Sherrie Levine, Fountain (Madonna) (1991), bronze; courtesy Simon Lee Gallery, London, and Paula Cooper Gallery, New York
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The following article was originally published in the September 2009 edition of The New Criterion. It is posted here on the occasion of Sherrie Levine: Mayhem, an exhibition currently on display at The Whitney Museum of American Art (until January 29).
There was, by my count, one compelling work of art included in The Pictures Generation, 1974–1984, an exhibition that recently closed at the Metropolitan Museum of Art. Paul McMahon’s Postcard Fan (Girl in a Bathing Suit) (1975) shouldn’t be lauded for its pictorial invention: Aligning seventeen copies of the same postcard in a circle so that the title figure kicks her shapely gam like a Busby Berkeley-style perpetual motion machine is, at best, art school clever. But McMahon captured collage’s capacity for the absurd in a winningly efficient manner. Squeaking by on kitsch appeal, Postcard Fan provided much-needed whimsy. If there was one thing that marked the cadre of like minds at the Met, it was a deadening lack of humor. This “generation” was no fun.
But, boy, did it think a lot. The Pictures Generation focused on a network of artists who came of age after Minimalism and Conceptualism had taken root in the academy—CalArts, the Disney-funded school for the temporarily outré, figured heavily in its purview. Taking as a given the notion that visual art had reached its culmination in the idea and the object, a group of heady young students dedicated themselves to commenting on the obsolescence of high culture and on the false promises of aesthetic reward. Poaching on mass media with icy disregard, they made “appropriation”—the wholesale lifting of “pictures” from Hollywood or Madison Avenue— an art-world mantra. “Post-” became the obligatory prefix, especially when referring to modernism or the studio.
You could blame the French: the anti-humanist philosophies of Michel Foucault, Roland Barthes, and Julia Kristeva were gobbled up by American artists sold on the line that art was at a dead end. But any line of reasoning diverting art’s niceties from aesthetic pleasure to over-intellectualization was welcome. John Baldessari’s shambling Conceptualism, with its easy reliance on photography and glorification of the “deskilled,” inspired his CalArts students to further deracinate the scope of Conceptual art—an against-all-odds tendency that didn’t go unnoticed, even among theoretical fellow travelers. “It’s your fault, John,” a friend jibed at Baldessari about the work of his protégés, “you called them artists.”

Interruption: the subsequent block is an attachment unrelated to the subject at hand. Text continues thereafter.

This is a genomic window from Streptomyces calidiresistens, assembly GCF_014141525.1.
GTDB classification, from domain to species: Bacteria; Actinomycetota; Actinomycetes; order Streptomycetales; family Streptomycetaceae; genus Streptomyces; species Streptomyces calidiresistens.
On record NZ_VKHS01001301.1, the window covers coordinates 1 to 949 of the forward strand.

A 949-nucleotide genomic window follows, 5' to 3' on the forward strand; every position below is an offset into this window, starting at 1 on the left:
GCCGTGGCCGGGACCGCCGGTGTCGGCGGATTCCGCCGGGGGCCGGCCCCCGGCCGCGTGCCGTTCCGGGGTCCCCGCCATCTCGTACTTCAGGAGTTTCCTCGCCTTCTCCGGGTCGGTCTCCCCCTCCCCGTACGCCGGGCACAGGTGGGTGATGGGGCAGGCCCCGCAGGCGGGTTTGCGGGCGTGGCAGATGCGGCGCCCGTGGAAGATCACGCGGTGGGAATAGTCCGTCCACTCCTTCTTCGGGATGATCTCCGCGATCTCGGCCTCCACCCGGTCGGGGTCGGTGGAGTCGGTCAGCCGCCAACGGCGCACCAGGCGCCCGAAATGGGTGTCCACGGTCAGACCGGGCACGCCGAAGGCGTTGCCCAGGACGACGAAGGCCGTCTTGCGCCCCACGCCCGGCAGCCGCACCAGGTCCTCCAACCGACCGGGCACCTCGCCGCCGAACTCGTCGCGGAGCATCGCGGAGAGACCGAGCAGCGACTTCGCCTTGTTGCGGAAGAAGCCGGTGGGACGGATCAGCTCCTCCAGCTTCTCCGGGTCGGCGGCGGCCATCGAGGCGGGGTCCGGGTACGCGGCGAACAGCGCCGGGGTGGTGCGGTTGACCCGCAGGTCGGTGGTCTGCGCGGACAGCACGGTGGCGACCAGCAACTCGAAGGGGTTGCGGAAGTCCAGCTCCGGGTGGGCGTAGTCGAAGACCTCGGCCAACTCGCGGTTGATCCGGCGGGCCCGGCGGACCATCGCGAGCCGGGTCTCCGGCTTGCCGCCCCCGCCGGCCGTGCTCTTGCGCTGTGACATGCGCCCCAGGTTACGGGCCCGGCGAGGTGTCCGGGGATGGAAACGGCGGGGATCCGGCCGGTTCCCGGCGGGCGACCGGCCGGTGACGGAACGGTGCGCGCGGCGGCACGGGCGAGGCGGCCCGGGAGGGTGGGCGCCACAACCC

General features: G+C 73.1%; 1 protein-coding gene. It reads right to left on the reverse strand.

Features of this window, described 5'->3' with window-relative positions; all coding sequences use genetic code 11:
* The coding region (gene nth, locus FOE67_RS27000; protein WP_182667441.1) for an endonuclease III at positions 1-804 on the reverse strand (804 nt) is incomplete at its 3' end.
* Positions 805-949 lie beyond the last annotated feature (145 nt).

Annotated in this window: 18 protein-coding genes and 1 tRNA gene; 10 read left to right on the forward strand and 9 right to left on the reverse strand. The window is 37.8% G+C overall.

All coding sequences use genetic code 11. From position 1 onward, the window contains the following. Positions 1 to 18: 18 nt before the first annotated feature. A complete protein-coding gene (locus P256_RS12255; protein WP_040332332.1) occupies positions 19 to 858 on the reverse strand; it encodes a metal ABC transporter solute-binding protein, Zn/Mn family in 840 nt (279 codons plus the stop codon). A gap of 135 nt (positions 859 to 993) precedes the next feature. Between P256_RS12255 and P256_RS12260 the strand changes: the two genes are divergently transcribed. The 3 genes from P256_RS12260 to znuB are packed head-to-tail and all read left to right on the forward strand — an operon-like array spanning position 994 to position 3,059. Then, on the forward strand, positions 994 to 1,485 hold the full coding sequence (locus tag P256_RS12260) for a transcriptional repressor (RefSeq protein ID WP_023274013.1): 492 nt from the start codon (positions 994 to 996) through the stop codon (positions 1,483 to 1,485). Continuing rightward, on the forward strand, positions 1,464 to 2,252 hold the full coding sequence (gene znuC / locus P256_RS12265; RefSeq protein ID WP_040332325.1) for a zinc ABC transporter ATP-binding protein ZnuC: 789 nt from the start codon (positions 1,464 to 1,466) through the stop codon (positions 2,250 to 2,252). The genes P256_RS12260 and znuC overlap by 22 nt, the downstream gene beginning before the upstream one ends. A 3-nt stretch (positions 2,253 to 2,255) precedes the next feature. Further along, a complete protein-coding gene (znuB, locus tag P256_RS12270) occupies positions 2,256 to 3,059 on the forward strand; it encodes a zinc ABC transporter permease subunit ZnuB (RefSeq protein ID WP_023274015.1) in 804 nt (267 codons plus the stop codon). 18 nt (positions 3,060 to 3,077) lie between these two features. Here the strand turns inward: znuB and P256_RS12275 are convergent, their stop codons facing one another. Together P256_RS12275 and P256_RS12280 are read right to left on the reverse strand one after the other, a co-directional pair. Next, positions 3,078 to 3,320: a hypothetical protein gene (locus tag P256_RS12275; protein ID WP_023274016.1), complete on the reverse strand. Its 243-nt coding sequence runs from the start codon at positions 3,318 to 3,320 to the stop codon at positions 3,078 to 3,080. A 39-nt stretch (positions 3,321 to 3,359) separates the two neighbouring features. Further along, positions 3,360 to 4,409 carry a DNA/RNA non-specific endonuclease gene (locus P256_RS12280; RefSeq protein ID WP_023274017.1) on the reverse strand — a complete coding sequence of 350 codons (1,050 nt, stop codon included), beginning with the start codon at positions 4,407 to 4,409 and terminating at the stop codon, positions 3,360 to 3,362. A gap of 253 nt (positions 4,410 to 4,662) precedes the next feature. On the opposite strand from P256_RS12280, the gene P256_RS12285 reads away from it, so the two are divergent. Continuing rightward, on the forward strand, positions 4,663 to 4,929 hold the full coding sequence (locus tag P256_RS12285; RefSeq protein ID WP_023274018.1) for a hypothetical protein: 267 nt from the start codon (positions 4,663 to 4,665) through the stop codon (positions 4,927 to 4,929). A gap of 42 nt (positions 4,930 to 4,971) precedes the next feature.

An image from After Walker Evans, a 1981 series by Sherrie Levine; courtesy Paula Cooper Gallery
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What resulted was insular and over-determined art, at first humble in means but increasingly slick in finish. Pop culture was the lingua franca of the Pictures Generation and its touchstone, but the line between high and low had already been blurred by the likes of Andy Warhol and Roy Lichtenstein; any residual frisson resulting from breaking boundaries had dissipated and been codified. As a result, a been-there-done-that skepticism set the tone. “A picture is a tissue of quotations drawn from the innumerable centers of culture,” intoned Sherrie Levine, “we can only imitate a gesture that is always interior, never original …” So what can a poor girl do except re-photograph photographs by Walker Evans and Edward Weston under the smug assumption that art is inherently a cheat?
Except the Pictures Generation—or, at least, notables like Robert Longo, David Salle, Cindy Sherman, Barbara Kruger, and Levine—got rich. This is, in and of itself, not a sin; an artist’s bank account shouldn’t be the litmus test for his art. But when the failings of commodity culture are your subject—and let’s not forget, please, that art is a commodity—what happens when the resulting work accrues significant financial worth and, in the long run, a stamp of approval from an august institution like the Met? Small ideas rendered large are hard enough to endure; small ideas collapsing under their own logic are intolerable. The period pieces on display in The Pictures Generation evinced a social set without either the gumption or the imagination to explore anything greater than its own cynicism.
As with the old quip that each generation congratulates itself on having invented sex, so, too, does every generation think the world as they know it will soon be at an end. What looked diverting twenty years ago—Longo’s monumental drawings of falling men, say—now looks tinny and overblown, expert and little else. But that’s not to say we should be pessimistic about future generations. When a group of art students visiting the Met was informed that the Pictures Generation was important for having confronted feminism, capitalism, mass media, and (pace Levine) “the uneasy peace … made between the reassuring mythologies society and culture provide and our wish to see ourselves as free agents,” their teacher later told me that they shrugged their collective shoulders and replied: “So what? The art is still lousy.” The Met has better ways of spending its time. So do the rest of us.
© 2009 Mario Naves